Britain's Royal Mail to commemorate Queen in new collection of stamps

The veteran rockers, who have sold more than 300 million records, become the third music group to have a dedicated stamp issue after the Beatles in 2007 and Pink Floyd in 2016.

Now commemorating the 50th anniversary of their formation, Queen will be celebrated in a set of 13 stamps featuring artwork from their most popular album covers and images from their most extravagant live performances.

Among them are iconic album covers like "Queen II," "A Night at the Opera," "Greatest Hits," "The Works," as well as "Innuendo," which notably marked the band's last album to be released during frontman Freddie Mercury's lifetime.

Completing the set are individual stamps of each of Queen's four members on stage, including Freddie Mercury at Wembley Stadium during the band's 1986 "Magic Tour," and bassist John Deacon at Hammersmith Odeon during 1975's "A Night At The Opera" tour.

The centerpiece of the collection is a black-and-white picture of Queen taken by British photographer Johnny Dewe Mathews taken during the group's first-ever studio photoshoot in a Primrose Hill studio.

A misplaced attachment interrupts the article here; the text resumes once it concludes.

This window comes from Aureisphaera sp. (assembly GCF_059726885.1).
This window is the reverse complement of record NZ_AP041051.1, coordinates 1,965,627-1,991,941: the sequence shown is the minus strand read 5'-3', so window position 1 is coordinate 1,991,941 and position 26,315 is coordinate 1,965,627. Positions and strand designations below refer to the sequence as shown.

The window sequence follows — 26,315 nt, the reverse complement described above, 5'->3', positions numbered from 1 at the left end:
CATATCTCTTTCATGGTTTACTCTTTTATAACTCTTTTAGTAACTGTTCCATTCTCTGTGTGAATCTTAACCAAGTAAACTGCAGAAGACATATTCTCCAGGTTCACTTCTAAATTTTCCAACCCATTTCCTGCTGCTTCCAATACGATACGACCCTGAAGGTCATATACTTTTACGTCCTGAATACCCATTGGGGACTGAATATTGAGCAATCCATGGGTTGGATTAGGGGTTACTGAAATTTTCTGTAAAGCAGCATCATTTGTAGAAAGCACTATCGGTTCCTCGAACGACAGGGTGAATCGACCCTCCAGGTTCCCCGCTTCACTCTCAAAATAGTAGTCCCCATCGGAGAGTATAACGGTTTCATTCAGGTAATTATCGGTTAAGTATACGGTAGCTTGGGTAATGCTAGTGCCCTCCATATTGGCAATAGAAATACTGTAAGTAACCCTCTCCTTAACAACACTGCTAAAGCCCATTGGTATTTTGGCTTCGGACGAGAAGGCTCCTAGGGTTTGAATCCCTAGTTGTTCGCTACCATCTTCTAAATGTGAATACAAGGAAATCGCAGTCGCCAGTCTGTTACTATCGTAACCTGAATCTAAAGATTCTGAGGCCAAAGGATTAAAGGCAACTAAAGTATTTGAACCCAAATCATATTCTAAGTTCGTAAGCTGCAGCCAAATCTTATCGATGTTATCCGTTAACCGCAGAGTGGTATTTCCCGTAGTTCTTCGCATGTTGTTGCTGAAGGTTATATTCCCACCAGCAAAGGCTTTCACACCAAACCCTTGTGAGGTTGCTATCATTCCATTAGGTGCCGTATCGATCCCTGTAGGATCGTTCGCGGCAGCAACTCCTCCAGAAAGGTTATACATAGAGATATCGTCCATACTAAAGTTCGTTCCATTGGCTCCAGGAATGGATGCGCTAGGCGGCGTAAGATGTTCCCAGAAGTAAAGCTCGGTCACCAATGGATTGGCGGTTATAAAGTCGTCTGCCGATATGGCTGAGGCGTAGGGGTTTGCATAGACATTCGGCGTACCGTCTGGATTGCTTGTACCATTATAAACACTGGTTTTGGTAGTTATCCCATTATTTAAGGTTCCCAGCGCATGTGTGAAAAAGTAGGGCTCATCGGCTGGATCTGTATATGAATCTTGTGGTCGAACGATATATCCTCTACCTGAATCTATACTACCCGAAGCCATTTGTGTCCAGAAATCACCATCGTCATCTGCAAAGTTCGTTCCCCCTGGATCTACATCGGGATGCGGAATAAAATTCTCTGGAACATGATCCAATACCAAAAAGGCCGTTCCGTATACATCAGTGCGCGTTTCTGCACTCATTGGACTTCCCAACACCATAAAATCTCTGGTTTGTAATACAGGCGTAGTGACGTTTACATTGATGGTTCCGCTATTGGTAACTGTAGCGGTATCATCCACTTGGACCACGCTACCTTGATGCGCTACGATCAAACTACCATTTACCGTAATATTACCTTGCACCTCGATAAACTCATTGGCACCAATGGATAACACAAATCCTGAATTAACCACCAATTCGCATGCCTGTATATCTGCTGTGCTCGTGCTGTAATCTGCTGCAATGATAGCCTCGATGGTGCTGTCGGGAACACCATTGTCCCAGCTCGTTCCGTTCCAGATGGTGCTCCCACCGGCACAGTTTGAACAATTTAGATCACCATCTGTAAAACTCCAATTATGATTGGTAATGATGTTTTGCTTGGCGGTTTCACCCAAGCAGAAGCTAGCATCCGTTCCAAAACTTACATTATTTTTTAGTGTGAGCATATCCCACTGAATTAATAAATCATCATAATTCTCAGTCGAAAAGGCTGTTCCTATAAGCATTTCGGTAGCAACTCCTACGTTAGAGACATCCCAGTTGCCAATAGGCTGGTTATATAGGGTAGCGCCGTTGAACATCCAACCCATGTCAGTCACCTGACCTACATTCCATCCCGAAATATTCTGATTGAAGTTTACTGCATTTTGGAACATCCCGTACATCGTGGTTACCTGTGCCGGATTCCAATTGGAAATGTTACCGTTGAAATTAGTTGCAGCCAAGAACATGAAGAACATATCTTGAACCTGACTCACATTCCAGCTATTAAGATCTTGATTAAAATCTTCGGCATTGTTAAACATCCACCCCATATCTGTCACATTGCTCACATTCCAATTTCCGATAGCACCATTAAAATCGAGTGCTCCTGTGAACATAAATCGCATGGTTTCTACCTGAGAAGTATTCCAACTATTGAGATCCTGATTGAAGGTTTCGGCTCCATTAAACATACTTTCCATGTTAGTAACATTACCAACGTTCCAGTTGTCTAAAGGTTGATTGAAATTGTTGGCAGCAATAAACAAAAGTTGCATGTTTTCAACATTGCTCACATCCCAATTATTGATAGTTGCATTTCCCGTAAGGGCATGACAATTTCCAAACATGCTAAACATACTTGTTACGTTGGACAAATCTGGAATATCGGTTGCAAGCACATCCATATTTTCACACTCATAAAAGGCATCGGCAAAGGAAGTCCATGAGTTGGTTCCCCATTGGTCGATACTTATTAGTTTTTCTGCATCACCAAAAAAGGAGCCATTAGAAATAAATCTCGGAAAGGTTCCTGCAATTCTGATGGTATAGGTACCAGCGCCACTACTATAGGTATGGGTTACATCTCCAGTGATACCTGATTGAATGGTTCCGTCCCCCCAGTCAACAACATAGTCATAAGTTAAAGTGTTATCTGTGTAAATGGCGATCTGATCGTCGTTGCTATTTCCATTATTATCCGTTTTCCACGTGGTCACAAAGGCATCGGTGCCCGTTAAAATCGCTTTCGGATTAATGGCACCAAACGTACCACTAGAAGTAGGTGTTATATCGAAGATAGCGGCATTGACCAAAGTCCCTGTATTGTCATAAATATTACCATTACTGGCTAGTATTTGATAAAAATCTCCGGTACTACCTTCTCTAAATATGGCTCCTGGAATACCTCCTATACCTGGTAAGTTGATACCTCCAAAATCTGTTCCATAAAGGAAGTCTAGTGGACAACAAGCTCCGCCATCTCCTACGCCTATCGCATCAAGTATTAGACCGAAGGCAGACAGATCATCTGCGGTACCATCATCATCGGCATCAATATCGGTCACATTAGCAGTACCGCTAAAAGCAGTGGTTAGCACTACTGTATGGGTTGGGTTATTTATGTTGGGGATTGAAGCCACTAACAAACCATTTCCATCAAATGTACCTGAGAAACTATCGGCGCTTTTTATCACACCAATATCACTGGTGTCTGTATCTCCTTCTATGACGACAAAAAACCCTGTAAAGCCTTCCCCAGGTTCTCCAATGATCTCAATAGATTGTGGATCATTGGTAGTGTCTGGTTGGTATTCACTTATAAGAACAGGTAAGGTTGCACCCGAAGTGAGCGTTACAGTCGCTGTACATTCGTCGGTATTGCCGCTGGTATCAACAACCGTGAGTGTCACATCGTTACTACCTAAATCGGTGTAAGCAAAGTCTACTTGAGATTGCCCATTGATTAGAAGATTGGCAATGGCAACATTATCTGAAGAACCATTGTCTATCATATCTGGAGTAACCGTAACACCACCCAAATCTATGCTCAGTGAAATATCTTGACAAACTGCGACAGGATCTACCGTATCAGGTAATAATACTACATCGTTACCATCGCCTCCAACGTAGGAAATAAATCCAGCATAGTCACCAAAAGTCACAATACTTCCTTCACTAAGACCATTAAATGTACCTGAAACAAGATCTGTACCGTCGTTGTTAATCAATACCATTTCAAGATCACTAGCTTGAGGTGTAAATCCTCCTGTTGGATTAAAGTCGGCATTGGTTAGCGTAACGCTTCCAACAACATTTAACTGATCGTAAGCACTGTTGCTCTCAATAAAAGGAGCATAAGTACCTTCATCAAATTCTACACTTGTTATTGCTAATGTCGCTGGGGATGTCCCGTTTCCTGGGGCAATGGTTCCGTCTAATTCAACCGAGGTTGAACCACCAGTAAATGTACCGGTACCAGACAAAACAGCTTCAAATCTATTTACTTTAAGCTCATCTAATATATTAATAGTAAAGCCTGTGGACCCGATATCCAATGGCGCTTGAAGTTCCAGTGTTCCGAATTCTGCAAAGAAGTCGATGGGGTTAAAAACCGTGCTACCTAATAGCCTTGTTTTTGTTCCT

"It's hard to put into words what I feel when looking at these beautiful stamps. Since we four precocious boys started out on our quest 50 years ago, our lives have been devoted to making our impossible dream come true. Sometimes it's strange to wake up and realise the position in which we are now held -- we have become a national institution! And nothing brings this home more than this incredible tribute from Royal Mail," guitarist Brian May said in a statement.

"With their truly original, theatrical sound and effortless ability to mix musical styles, Queen are rock royalty. We pay tribute to one of the most loved bands of all time with these stunning stamps," Philip Parker, Head of Stamp Strategy at Royal Mail, added in a statement.

The full set of 13 stamps will go on general sale for £16 (around $20) beginning July 8, with pre-orders already available in Queen's online store and in the Royal Mail's website.